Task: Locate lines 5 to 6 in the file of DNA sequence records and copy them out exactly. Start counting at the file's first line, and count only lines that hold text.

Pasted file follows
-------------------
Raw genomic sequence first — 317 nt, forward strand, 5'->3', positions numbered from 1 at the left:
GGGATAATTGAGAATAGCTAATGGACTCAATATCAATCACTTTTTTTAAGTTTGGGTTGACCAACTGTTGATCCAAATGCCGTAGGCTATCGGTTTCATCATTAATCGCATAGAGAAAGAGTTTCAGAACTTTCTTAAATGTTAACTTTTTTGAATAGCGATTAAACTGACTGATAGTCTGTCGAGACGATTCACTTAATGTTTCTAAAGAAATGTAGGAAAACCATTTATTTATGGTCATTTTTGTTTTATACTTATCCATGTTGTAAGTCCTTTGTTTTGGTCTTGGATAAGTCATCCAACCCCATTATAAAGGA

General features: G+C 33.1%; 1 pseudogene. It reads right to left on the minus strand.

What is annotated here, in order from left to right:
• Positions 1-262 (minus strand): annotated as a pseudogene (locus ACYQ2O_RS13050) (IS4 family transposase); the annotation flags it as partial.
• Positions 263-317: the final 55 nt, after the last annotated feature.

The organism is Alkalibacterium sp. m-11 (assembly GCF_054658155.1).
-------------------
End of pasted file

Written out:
• Positions 1-262 (minus strand): annotated as a pseudogene (locus ACYQ2O_RS13050) (IS4 family transposase); the annotation flags it as partial.
• Positions 263-317: the final 55 nt, after the last annotated feature.